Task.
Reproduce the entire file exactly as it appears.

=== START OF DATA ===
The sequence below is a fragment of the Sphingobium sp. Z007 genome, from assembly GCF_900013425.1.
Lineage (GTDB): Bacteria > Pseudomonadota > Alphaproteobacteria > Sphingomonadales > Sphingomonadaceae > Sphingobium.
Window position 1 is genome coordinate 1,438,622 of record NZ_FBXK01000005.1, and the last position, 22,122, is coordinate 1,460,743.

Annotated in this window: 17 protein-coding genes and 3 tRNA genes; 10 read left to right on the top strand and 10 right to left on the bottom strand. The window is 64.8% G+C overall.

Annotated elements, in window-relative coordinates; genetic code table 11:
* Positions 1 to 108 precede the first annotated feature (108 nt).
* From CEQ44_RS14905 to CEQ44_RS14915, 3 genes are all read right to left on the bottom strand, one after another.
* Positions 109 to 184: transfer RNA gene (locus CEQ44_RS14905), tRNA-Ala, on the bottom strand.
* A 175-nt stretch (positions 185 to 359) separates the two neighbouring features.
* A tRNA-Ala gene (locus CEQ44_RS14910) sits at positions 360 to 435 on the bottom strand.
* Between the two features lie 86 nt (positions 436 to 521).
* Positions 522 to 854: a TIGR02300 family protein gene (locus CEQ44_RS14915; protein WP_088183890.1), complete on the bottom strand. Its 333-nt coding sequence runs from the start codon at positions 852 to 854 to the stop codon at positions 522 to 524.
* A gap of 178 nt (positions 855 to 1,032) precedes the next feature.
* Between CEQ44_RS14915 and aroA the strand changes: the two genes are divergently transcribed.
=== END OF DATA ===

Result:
The sequence below is a fragment of the Sphingobium sp. Z007 genome, from assembly GCF_900013425.1.
Lineage (GTDB): Bacteria > Pseudomonadota > Alphaproteobacteria > Sphingomonadales > Sphingomonadaceae > Sphingobium.
Window position 1 is genome coordinate 1,438,622 of record NZ_FBXK01000005.1, and the last position, 22,122, is coordinate 1,460,743.

Annotated in this window: 17 protein-coding genes and 3 tRNA genes; 10 read left to right on the top strand and 10 right to left on the bottom strand. The window is 64.8% G+C overall.

Annotated elements, in window-relative coordinates; genetic code table 11:
* Positions 1 to 108 precede the first annotated feature (108 nt).
* From CEQ44_RS14905 to CEQ44_RS14915, 3 genes are all read right to left on the bottom strand, one after another.
* Positions 109 to 184: transfer RNA gene (locus CEQ44_RS14905), tRNA-Ala, on the bottom strand.
* A 175-nt stretch (positions 185 to 359) separates the two neighbouring features.
* A tRNA-Ala gene (locus CEQ44_RS14910) sits at positions 360 to 435 on the bottom strand.
* Between the two features lie 86 nt (positions 436 to 521).
* Positions 522 to 854: a TIGR02300 family protein gene (locus CEQ44_RS14915; protein WP_088183890.1), complete on the bottom strand. Its 333-nt coding sequence runs from the start codon at positions 852 to 854 to the stop codon at positions 522 to 524.
* A gap of 178 nt (positions 855 to 1,032) precedes the next feature.
* Between CEQ44_RS14915 and aroA the strand changes: the two genes are divergently transcribed.